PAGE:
New OC formulation now in research focus

Results from a multi-country clinical trial of a combined oral contraceptive (OC) containing nomegestrol acetate and 17-beta estradiol indicate it is an effective pill with good cycle control.1

The monophasic combined oral contraceptive formulation was granted marketing authorization for birth control purposes within the European market in August 2011.2-5 Trademarked as Zoely, the drug's marketing authorization covers 27 European Union (EU) member states plus Iceland, Liechtenstein, and Norway, says Megan Wilkinson, a Merck & Co. spokesperson. Teva Pharmaceutical Industries Ltd. of Jerusalem, Israel holds exclusive marketing rights for Zoely in France, Italy, Belgium, and Spain; Merck & Co.'s parent company, MSD, will market Zoely in all other EU and European countries, including the United States.

Initial Phase 3 testing of the drug began in the United States in 2007. Merck received a Complete Response letter from the Food and Drug Administration in November 2011, says Wilkinson. According to the FDA web site, the agency issues such letters when an application cannot be approved in its present form. Upon review of the complete response letter, Merck decided to conduct an additional Phase III study as requested by the FDA, says Wilkinson.

Look at results

The current study was designed to estimate the efficacy, cycle control, tolerability, and safety of the study drug in comparison with a combined oral contraceptive containing drospirenone and ethinyl estradiol. Researchers conducted a randomized, open-label, comparative multicenter trial, including 2,281 healthy women ages 18-50 at risk for pregnancy and in need of contraception. Participants were allocated in a 3:1 ratio to receive the study drug, nomegestrol acetate (2.5 mg) and 17-beta estradiol (1.5 mg in a 24-4-day regimen), or a pill containing 3.0 mg drospirenone and 30 mg in a 21-7-day regimen.

The trial looked at 13 consecutive 28-day cycles. The primary end point was the Pearl Index. The Pearl Indices for 18-to 35-year-old women in the study drug group (1,375 women) and comparator groups (463 women) were 1.27 (95% confidence interval [CI] 0.66-2.22) and 1.89 (95% CI 0.69-4.11), respectively. Respective one-year cumulative pregnancy rates were 1.22 (95% CI 0.69-2.16) and 1.82 (95% CI 0.81-4.05).

By the end of the trial, shorter, lighter scheduled bleeding or an absence of scheduled bleeding occurred with greater frequency (32.9%) in the investigational group, while unscheduled bleeding or spotting episodes were low: 16.2% and 15.0% in the investigational and comparator groups, respectively, researchers note. The prevalence of acne decreased from about 33% at baseline to 22% and 14% at cycle 13 in the respective groups. The most frequently reported adverse events in the investigational group were acne (16.4%), weight gain (9.5%), and irregular withdrawal bleeding (9.1%). Discontinuation rates were 3.8% and 1.8% in the two groups respectively. This discontinuation rate might have been a result of the unanticipated higher rate of irregular or absent withdrawal bleeding (9% versus 0.5%), which some participants might have equated with unintended pregnancy, researchers note.1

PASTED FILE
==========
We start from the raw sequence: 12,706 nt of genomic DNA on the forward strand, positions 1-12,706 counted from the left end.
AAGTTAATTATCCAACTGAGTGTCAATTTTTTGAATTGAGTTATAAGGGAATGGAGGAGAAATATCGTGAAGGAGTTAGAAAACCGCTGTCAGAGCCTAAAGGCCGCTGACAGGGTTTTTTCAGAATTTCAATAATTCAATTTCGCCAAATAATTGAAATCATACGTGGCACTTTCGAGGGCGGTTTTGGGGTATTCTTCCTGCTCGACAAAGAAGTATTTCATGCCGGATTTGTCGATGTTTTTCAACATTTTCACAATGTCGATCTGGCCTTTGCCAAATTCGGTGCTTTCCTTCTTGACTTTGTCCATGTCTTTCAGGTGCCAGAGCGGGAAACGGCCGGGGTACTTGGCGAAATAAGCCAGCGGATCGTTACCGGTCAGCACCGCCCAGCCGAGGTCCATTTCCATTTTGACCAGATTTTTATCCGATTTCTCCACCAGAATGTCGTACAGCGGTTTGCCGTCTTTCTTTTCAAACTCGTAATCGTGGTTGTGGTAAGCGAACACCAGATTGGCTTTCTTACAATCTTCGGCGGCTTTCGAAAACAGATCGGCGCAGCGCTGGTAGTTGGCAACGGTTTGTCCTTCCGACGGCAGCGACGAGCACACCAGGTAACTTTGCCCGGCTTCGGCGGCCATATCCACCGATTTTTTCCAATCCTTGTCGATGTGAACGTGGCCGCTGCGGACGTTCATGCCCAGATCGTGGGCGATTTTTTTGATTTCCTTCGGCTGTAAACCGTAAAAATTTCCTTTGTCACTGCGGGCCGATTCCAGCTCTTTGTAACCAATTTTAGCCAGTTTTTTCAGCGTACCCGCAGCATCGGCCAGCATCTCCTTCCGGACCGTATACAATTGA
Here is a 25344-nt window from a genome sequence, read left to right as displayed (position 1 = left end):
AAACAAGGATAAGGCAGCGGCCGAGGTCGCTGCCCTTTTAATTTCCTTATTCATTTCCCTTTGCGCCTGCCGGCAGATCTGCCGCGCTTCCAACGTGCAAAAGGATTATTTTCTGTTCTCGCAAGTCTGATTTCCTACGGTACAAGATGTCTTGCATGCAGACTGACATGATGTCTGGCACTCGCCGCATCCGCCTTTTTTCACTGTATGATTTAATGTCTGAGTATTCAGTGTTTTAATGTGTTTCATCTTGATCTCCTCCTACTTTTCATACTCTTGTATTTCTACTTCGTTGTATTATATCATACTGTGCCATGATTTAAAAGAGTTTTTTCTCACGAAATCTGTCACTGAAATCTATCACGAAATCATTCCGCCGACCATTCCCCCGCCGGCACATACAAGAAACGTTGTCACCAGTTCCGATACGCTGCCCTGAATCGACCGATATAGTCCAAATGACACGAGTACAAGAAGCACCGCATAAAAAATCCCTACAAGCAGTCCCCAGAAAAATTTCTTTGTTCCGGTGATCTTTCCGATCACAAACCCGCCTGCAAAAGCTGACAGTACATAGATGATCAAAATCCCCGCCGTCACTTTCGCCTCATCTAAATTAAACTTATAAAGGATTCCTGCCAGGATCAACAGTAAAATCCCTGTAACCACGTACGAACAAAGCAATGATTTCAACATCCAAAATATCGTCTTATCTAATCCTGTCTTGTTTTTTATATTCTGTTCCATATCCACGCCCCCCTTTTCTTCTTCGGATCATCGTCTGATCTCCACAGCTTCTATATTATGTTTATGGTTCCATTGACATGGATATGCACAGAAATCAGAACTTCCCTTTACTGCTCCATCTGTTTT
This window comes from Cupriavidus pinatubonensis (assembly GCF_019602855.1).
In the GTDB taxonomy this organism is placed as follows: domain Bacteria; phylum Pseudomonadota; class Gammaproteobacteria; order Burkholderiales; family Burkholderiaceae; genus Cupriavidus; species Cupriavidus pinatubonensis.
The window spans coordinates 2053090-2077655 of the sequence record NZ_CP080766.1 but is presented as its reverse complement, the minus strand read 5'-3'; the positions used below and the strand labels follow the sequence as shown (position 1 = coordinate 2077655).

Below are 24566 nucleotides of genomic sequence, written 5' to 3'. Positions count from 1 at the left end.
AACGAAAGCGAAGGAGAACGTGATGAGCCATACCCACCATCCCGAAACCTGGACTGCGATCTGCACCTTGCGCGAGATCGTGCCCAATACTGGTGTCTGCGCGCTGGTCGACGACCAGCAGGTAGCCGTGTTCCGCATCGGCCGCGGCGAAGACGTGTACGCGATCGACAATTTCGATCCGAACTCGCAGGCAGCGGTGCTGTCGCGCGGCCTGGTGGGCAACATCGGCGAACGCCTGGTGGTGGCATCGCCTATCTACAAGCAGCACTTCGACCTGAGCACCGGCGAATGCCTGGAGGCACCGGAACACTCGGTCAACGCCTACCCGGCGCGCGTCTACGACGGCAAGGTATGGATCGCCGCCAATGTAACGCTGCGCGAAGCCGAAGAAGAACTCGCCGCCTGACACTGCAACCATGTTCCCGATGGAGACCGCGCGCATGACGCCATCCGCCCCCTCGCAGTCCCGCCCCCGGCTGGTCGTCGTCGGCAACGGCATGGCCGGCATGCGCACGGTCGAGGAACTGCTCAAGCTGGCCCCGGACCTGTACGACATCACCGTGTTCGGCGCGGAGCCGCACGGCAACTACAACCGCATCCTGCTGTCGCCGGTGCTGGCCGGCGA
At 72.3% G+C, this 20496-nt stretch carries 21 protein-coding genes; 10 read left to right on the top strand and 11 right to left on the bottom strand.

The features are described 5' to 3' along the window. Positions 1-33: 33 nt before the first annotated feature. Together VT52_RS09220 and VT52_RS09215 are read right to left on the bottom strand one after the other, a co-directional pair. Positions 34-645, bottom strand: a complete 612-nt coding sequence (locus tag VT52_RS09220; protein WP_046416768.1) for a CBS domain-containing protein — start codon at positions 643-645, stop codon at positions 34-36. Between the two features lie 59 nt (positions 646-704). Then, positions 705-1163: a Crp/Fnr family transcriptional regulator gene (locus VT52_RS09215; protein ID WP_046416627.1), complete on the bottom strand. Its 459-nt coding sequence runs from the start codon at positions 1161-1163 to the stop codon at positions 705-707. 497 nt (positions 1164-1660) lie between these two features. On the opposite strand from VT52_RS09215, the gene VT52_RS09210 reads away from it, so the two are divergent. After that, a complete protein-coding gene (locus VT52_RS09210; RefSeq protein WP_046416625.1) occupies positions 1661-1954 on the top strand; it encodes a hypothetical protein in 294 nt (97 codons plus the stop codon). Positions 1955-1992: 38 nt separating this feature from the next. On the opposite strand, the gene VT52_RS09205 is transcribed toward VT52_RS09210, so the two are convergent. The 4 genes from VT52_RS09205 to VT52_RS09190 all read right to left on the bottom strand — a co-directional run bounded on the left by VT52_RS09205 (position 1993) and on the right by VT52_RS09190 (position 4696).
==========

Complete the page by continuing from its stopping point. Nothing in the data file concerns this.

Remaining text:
"The report of this large clinical trial indicate use of this OC is associated with excellent contraceptive efficacy and tolerability, says Andrew Kaunitz, MD, professor and associate chair in the Obstetrics and Gynecology Department at the University of Florida College of Medicine — Jacksonville. Kaunitz served as a co-investigator and co-author of the current research.

Check pill-free interval

The 24-4 dosing regimen of the drug now under study follows a trend toward shortened pill-free intervals. Pregnancy rates are lower in the 24/4 formulations of low-dose pills (20 mcg of ethinyl estradiol) compared to 21/7 formulations.6

A shorter hormone-free interval also might benefit patients by reducing unscheduled bleeding.7 The enhanced suppression of follicular development and endogenous estrogen levels might decrease unscheduled bleeding, which might help patient satisfaction with and continuation of the pill.7


  1. Westhoff C, Kaunitz AM, Korver T, et al. Efficacy, safety, and tolerability of a monophasic oral contraceptive containing nomegestrol acetate and 17β-estradiol: a randomized controlled trial. Obstet Gynecol 2012; 119(5):989-999.
  2. Duijkers IJM, Klipping C, Grob P, et al. Effects of a monophasic combined oral contraceptive containing nomegestrol acetate and 17β-oestradiol on ovarian function in comparison to a monophasic combined oral contraceptive containing drospirenone and ethinylestradiol. Eur J Contracept Reprod Health Care 2010; 15:314-325.
  3. Gaussem P, Alhenc-Gelas M, Thomas JL, et al. Haemostatic effects of a new combined oral contraceptive, nomegestrol acetate/17β-estradiol, compared with those of levonorgestrel/ethinyl estradiol: a double-blind, randomised study. Thromb Haemost 2011; 105:560-567.
  4. Mansour D, Verhoeven C, Sommer W, et al. Efficacy and tolerability of a monophasic combined oral contraceptive containing nomegestrol acetate and 17β-oestradiol in a 24/4 regimen, in comparison to an oral contraceptive containing ethinylestradiol and drospirenone in a 21/7 regimen. Eur J Contracept Reprod Health Care 2011; 16:430-443.
  5. Lello S. Nomegestrol acetate: pharmacology, safety profile and therapeutic efficacy. Drugs 2010; 70:541-559.
  6. Dinger J, Minh TD, Buttmann N, et al. Effectiveness of oral contraceptive pills in a large U.S. cohort comparing progestogen and regimen. Obstet Gynecol 2011; 117(1):33-40.
  7. Kaunitz AM. Making the patient-pill match. Sex Reprod Menopause 2008; 6(2):13-16.